15 Ground Rules for Project Team Management

People with diverse professional experiences and background have totally unique perspective on any issue.  When a new team is assembled for any project, its vital for the success of that project that all team member are aware of  the ground-rules for the project; similar to any sport.  You may have to read it to team and give a copy for reference.

Here is an example list that I have used for a project to keep team aligned.    Such ground-rules certainly eliminate unnecessary confusion and your business customer and team members like it defined beforehand.  Make sure, you also follow it and implement it.

  1. Project manager is the primary contact for any project related communication.
  2. All team members maintain their contact info on the team contact list with contact preference.
  3. All members attend required meetings and conference calls; if unable to attend, meeting organizer to be notified.  If key contributor is unable to attend, request to reschedule the meeting.
  4. Any planned day off or vacation must be communicated in advance to project manager so that project plan can be updated and impact to work, if any, can be analyzed.
  5. All project team members have access to project plan and  project logs (in a standard document format) and are aware of the assigned tasks and due dates.
  6. All team members are to be consulted about the reasonableness of the plan prior to management approval.
  7. All team members are required to validate their assignments and time allocated prior to the plan is baselined.
  8. All project team members have the responsibility to proactively notify the project manager about tasks, duration or dependencies they believe are missing (or any other needed changes to the plan) and confront issues directly and promptly.
  9. Project team members have the responsibility to notify any potential difficulties in meeting the schedule for any assigned tasks as soon as it is known by the team member.
  10. Each project team member is responsible for ensuring anticipated workload conflicts with other assignments are brought to the attention of the project manager.  Team members should ask for help if feeling “stuck” or falling behind the schedule instead of waiting for miracle.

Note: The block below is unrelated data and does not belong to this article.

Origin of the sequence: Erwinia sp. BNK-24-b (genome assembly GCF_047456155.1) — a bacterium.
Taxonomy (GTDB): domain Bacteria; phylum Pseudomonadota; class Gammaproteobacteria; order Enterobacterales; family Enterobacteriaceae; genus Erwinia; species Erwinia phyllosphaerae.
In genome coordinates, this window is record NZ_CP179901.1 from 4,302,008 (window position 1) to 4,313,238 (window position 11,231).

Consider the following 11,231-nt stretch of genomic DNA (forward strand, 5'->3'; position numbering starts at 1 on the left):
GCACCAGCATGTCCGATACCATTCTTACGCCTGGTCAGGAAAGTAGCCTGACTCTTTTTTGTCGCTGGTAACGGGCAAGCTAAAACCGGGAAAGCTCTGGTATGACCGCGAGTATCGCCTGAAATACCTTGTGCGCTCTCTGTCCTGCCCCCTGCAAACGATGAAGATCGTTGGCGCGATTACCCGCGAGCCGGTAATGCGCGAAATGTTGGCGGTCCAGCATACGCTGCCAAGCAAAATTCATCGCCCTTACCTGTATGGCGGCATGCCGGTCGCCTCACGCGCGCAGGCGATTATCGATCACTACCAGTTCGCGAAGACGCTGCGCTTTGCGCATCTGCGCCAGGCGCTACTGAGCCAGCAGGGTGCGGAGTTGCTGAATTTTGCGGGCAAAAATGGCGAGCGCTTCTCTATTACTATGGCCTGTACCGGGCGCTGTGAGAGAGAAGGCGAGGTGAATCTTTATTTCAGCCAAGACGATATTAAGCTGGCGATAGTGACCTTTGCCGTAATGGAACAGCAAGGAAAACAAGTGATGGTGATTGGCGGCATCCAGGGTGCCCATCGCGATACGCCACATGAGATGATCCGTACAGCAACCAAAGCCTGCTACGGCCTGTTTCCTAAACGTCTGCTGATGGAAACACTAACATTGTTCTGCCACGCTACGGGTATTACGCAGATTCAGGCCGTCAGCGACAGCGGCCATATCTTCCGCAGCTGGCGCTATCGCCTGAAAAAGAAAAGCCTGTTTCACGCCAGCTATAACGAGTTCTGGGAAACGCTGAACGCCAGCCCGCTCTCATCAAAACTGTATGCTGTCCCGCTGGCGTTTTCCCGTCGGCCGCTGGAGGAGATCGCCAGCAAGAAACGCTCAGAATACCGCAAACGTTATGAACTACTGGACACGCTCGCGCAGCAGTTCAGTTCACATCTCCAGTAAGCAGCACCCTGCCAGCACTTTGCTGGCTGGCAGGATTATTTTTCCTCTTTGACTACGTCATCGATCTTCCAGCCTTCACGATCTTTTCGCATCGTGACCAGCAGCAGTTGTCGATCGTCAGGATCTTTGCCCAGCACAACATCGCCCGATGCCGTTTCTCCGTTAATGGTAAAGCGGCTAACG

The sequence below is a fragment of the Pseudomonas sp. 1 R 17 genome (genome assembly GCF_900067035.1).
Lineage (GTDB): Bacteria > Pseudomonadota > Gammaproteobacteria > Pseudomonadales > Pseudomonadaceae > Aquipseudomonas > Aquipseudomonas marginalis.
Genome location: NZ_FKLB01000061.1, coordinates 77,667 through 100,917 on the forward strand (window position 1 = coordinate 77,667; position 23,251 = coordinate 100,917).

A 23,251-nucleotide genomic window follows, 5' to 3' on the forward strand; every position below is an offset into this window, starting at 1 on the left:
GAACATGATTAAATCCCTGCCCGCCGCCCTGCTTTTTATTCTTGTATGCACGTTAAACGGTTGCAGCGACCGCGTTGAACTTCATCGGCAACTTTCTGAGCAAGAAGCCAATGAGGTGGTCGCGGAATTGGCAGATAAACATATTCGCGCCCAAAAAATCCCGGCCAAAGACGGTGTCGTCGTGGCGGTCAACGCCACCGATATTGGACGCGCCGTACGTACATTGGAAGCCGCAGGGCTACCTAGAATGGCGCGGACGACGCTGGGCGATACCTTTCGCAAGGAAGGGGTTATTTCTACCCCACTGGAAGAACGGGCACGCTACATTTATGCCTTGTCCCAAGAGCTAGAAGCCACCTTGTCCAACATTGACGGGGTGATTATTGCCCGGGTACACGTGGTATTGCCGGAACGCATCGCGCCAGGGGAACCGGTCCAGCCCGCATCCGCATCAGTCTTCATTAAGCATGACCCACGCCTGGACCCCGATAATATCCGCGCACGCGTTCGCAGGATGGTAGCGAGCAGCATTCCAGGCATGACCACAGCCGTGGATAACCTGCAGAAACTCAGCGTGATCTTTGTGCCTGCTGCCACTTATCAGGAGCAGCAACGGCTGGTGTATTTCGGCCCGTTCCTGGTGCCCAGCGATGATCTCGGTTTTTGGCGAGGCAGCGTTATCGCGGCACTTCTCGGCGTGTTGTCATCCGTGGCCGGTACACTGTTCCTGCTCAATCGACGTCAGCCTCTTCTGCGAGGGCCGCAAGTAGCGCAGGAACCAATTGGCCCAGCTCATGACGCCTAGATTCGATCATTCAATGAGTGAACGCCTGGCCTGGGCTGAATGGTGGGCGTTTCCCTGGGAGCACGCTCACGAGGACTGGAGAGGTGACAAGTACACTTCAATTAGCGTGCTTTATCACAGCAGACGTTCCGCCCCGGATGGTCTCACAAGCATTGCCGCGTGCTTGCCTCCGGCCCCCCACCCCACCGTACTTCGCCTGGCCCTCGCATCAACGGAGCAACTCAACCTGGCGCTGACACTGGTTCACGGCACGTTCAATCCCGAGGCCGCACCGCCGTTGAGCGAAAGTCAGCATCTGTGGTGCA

11. All team members are responsible to own, follow-up and provide updates on the assigned task (including but not limited to any identified risks, issues, changes, approvals, clarification from customer).  If any delay is observed, escalate to project manager.
  12. All  meeting minutes, key decisions, assumptions and business rules must be documented and all action items must be followed up and assigned to a resource with expected completion date. These items are usually mentioned in casual conversation.
  13. All project team members understand the scope of work.  Any work performed must be in the project plan and is in the project scope.  Anything that is absolutely needed but not part of the project plan, must be brought into project manager’s attention.
  14. All project team members confront issues directly and promptly.
  15. Only project manager submits all final deliverables to business customer for sign-off or approval.

What are other key things that you have found useful and we can add to this list?

Thank you for your visit and have a great day!

Categories: I.T., Issue, Leadership, Management, manager, Meetings, Performance, PM, PMP, Project, Project Manager, Tips, Training, Workplace


3 replies

  1. These are basically rules that the project leader/manager applies to the team. While they are not necessarily unreasonable, they do, IMO, miss the point for ground rules:

    The weakest link in a team is its leader—and many project leaders are incompetent (in my personal experience, your mileage may vary). The most basic ground rules should tell the leader how he, not the team, should behave, what errors he must avoid, how to approach the team, etc.

    A good starting point is the guide-line for physicians: Above all, do no harm. Others, off the top of my head, include “pay attention to your due diligence” and “read up on what you are supposed to know” (be it regarding project management in general or topics relating to the current project in particular). If project leaders were just to avoid the most destructive and amateurish errors, those discussed even in introductory texts on project management, half the project failures I have seen could have been avoided.

  2. I disagree with the above commenter that the manager is “the weakest link”. It’s anecdotal at best.

    I think project team ground rules should be rules that apply to ALL EQUALLY. I don’t think the team leader should somehow be singled out or have special rules for dealing with others on the team.

    However, I do think the fifteen rules above do miss the necessary TEAM-orientation too. Not as much as the comment, but still present. For example, “Any planned day off or vacation must be communicated in advance to project manager…” should read “Any planned day off or vacation must be communicated in advance to project team…”

    But, the list is nice in that it contains practical, tactical rules. Not the usual vapid, obvious statements like “Be respectful” or “Don’t interrupt.” It’s like when the stewardess wastes your time telling you how to operate a seat belt. 🙂

    • Thank you to both of you for the valuable input and taking the time to share your thoughts. With global teams, many times people joining and leaving projects plus the diverse cultures, having a project manager as the hub and team members as spokes makes the sense. I have always maintained the view that succession planning is of importance, so backup of project manager is always there. We, in a team, evolve with the strengths and weeknesses of its members.

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